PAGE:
Prey (2006) Xbox 360 Game Review

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3 years ago

Prey is one of those games that have undergone a chaotic development, started in 1997, suddenly cancelled and then finally taken back in hand, it still manages the feat of being one of the most anticipated FPS when it was released on the Xbox 360.

Overview

The player plays Tommy, a Cherokee Indian, not comfortable with the traditions of his ancestors. He is in love with Jen, but she does not want to leave the reservation and abandon the tribe. Their little argument will quickly be interrupted by some rather specific events. Indeed, the roof of the bar in which they are will be disintegrated and, themselves as well as the grandfather of Tommy, Enisi, are sucked by light beams coming from a massive space shuttle.

Tommy will have to deliver his muse in an inhospitable environment. Indeed, the aliens aim to exterminate humans in a chain. Screams, machine sounds and his grandfather reduced to a pulp before his eyes. The interior of the ship (here called the Sphere) is organic, metallic but above all, unhealthy. Aliens are very hostile, and their reception space reflects their intentions. The Doom 3 engine is very well optimized and offers splendid effects and textures. No doubt, the game technically ensures and does not infringe the capabilities of the Xbox 360.

Gameplay

The game impresses at the beginning, first by its graphics and its atmosphere worthy of "the war of the worlds" then by the very particular mechanisms of the Sphere. Indeed, dimensional portals and anti-gravity rails are on the menu to bring variety. It is therefore effortless to find yourself on the ceiling or on the walls to shoot enemies on "dry land". They also very often appear through portals allowing them to move more quickly in the Sphere. Some can be borrowed by the player having previously seen what is on the other side. This detail is essential since some puzzles are based on this observation, and these portal passages are done without any loading time. Other surprises of this kind are waiting for you.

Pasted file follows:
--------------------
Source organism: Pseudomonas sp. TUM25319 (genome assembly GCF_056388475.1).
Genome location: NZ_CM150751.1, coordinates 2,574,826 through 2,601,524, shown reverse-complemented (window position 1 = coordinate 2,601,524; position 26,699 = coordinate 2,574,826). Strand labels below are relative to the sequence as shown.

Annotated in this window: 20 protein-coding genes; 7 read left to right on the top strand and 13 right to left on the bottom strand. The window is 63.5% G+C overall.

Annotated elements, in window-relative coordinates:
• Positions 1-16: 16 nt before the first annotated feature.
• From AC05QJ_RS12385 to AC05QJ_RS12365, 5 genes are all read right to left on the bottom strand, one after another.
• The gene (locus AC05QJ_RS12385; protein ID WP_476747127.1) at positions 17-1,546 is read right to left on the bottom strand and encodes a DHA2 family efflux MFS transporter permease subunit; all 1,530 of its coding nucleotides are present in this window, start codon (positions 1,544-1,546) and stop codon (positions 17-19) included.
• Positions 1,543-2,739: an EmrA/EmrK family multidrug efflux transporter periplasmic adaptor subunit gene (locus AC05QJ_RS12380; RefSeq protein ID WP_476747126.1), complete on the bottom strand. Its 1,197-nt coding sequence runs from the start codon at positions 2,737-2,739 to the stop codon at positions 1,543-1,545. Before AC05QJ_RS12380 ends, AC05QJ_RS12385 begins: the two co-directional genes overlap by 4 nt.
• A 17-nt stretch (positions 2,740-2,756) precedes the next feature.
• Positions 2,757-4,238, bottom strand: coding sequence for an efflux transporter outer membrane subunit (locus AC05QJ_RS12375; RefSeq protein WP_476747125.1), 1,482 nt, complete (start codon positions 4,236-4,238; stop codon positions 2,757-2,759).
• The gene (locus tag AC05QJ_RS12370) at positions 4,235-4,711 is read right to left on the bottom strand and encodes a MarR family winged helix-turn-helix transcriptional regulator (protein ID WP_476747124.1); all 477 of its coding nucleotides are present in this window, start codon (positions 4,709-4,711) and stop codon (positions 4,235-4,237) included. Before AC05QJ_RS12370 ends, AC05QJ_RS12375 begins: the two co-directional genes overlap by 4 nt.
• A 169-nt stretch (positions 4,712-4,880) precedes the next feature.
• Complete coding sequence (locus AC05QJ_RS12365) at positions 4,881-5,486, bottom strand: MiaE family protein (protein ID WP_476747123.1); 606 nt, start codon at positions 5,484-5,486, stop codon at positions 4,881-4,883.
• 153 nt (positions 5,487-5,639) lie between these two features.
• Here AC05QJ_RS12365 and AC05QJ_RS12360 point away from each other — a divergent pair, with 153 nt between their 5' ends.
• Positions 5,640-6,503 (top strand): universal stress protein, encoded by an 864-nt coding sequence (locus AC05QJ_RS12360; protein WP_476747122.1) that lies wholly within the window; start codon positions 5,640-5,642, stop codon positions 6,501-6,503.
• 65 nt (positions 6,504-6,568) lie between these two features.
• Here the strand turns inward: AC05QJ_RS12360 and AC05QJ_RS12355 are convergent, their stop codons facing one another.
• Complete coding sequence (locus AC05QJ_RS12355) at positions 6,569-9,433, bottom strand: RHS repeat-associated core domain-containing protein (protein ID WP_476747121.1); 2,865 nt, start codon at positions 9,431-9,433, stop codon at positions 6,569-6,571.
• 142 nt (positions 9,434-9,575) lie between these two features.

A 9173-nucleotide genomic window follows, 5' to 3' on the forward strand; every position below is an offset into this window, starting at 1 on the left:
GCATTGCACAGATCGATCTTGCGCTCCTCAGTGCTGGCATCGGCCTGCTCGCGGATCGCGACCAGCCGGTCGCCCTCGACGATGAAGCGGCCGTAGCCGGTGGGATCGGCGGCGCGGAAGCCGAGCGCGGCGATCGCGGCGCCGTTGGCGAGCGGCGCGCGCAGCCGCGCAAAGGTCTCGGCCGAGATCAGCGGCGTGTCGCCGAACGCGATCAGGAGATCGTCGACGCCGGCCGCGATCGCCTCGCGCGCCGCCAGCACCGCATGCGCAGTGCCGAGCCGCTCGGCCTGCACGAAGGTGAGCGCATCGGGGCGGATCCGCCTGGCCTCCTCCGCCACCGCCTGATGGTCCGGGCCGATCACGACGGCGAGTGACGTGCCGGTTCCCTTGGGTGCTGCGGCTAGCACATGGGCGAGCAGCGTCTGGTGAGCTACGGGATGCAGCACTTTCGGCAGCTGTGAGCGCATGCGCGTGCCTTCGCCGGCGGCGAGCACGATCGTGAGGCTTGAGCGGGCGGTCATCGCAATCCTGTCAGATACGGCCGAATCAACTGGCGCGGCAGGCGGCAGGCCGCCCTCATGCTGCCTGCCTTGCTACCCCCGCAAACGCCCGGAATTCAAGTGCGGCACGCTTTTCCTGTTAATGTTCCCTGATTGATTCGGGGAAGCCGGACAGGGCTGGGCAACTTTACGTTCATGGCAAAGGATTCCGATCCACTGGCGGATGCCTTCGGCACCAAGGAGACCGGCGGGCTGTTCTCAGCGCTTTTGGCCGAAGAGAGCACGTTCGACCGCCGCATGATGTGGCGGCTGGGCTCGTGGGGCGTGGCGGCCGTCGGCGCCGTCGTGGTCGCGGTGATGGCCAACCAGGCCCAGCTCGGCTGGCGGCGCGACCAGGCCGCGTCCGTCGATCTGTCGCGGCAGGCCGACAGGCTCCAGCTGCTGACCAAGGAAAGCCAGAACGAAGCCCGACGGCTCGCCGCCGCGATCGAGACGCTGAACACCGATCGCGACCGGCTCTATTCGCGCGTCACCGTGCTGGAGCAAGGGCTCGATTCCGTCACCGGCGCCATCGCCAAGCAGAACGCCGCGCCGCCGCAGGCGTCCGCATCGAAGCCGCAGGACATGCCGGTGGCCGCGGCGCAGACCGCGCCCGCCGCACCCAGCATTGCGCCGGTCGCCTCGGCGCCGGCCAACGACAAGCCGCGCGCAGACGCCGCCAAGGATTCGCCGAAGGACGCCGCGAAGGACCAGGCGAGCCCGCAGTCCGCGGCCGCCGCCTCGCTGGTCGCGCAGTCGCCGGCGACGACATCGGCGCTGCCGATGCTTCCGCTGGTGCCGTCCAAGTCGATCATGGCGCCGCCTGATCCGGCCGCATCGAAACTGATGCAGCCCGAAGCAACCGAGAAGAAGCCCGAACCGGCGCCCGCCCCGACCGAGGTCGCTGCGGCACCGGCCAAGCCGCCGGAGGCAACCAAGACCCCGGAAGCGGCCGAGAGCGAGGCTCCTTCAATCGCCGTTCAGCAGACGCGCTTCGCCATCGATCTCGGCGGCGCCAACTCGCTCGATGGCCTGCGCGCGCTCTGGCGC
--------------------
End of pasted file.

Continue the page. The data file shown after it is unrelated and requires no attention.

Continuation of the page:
Besides, Tommy also has unique abilities inherited from his ancestors, including that of disembodying his soul from his body, to activate switches previously inaccessible for example. A spiritual energy gauge, therefore, accompanies the traditional life gauge.

However, past these surprises, the game quickly shows its limits: total linearity, AI without surprises, languid start, little variety of bestiary. The first hours of the game are quite dull as such. The weapons are not very original nor very numerous but have the merit of being very well balanced, all useful and beautifully modelled. The animations on these are excellent and reinforce the very organic side of the universe.

After this sluggish start, the pace of the game takes off and manages to stick the player to the end without releasing the tension. Unfortunately, this final comes far too quickly. The game is not fundamentally short, but its exaggerated ease makes the progression exceedingly easy (apart from a few rather devious puzzles). And here we come to the biggest flaw in the game: you can't die! Once his life gauge has fallen to zero, the hero's soul is at the border of the realm of the dead, and all you have to do is shoot a few critters to recover life and spiritual energy and presto, as by magic we find his body where we had left him. Game-over is therefore impossible, and the challenge is considerably reduced.

Conclusion

Prey is ultimately a small disappointment: even if it is full of qualities (top graphics, exciting gameplay mechanisms, excellent atmosphere, gripping adventure spent the first hours of play), very annoying design flaws mar this excellent performance (no challenge, any AI, enemies too little variety, too short lifespan, multiplayer mode ransacked by untimely lags and jerks). In the end, if you like first-person shooters, Prey is still an excellent investment of the players time.

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Avatar for patientgamer9
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